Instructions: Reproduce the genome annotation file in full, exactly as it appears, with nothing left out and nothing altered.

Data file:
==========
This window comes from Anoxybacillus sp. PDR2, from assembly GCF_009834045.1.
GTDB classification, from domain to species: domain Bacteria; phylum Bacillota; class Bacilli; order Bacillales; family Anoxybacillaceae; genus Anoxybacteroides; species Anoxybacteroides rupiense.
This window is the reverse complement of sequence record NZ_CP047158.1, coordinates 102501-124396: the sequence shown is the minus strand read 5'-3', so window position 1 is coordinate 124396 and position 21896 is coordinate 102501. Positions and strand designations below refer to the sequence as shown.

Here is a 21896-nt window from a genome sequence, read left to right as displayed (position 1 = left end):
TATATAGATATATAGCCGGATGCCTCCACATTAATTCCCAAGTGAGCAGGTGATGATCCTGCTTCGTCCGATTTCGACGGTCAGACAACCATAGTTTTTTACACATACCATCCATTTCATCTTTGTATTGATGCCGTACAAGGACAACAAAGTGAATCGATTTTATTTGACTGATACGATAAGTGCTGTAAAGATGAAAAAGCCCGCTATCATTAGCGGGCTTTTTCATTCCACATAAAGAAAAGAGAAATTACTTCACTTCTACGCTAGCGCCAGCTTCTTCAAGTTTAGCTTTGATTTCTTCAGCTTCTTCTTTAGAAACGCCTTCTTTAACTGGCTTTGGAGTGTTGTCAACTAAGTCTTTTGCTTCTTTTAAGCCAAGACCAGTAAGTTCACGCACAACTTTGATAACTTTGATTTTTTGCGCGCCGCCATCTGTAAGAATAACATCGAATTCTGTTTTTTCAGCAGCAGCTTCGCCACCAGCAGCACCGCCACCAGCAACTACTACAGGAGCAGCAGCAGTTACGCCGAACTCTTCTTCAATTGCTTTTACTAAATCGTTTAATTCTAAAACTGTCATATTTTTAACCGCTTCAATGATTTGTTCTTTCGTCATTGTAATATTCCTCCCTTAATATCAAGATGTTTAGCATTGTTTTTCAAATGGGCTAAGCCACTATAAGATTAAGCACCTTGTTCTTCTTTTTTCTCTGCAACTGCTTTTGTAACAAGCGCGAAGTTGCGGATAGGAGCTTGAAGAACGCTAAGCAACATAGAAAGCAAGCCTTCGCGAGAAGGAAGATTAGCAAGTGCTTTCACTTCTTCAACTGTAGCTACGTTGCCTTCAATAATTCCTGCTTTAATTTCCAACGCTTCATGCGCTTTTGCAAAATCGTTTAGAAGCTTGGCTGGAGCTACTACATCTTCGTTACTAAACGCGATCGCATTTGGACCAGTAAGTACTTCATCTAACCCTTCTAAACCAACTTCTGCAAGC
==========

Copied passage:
This window comes from Anoxybacillus sp. PDR2, from assembly GCF_009834045.1.
GTDB classification, from domain to species: domain Bacteria; phylum Bacillota; class Bacilli; order Bacillales; family Anoxybacillaceae; genus Anoxybacteroides; species Anoxybacteroides rupiense.
This window is the reverse complement of sequence record NZ_CP047158.1, coordinates 102501-124396: the sequence shown is the minus strand read 5'-3', so window position 1 is coordinate 124396 and position 21896 is coordinate 102501. Positions and strand designations below refer to the sequence as shown.

Here is a 21896-nt window from a genome sequence, read left to right as displayed (position 1 = left end):
TATATAGATATATAGCCGGATGCCTCCACATTAATTCCCAAGTGAGCAGGTGATGATCCTGCTTCGTCCGATTTCGACGGTCAGACAACCATAGTTTTTTACACATACCATCCATTTCATCTTTGTATTGATGCCGTACAAGGACAACAAAGTGAATCGATTTTATTTGACTGATACGATAAGTGCTGTAAAGATGAAAAAGCCCGCTATCATTAGCGGGCTTTTTCATTCCACATAAAGAAAAGAGAAATTACTTCACTTCTACGCTAGCGCCAGCTTCTTCAAGTTTAGCTTTGATTTCTTCAGCTTCTTCTTTAGAAACGCCTTCTTTAACTGGCTTTGGAGTGTTGTCAACTAAGTCTTTTGCTTCTTTTAAGCCAAGACCAGTAAGTTCACGCACAACTTTGATAACTTTGATTTTTTGCGCGCCGCCATCTGTAAGAATAACATCGAATTCTGTTTTTTCAGCAGCAGCTTCGCCACCAGCAGCACCGCCACCAGCAACTACTACAGGAGCAGCAGCAGTTACGCCGAACTCTTCTTCAATTGCTTTTACTAAATCGTTTAATTCTAAAACTGTCATATTTTTAACCGCTTCAATGATTTGTTCTTTCGTCATTGTAATATTCCTCCCTTAATATCAAGATGTTTAGCATTGTTTTTCAAATGGGCTAAGCCACTATAAGATTAAGCACCTTGTTCTTCTTTTTTCTCTGCAACTGCTTTTGTAACAAGCGCGAAGTTGCGGATAGGAGCTTGAAGAACGCTAAGCAACATAGAAAGCAAGCCTTCGCGAGAAGGAAGATTAGCAAGTGCTTTCACTTCTTCAACTGTAGCTACGTTGCCTTCAATAATTCCTGCTTTAATTTCCAACGCTTCATGCGCTTTTGCAAAATCGTTTAGAAGCTTGGCTGGAGCTACTACATCTTCGTTACTAAACGCGATCGCATTTGGACCAGTAAGTACTTCATCTAACCCTTCTAAACCAACTTCTGCAAGC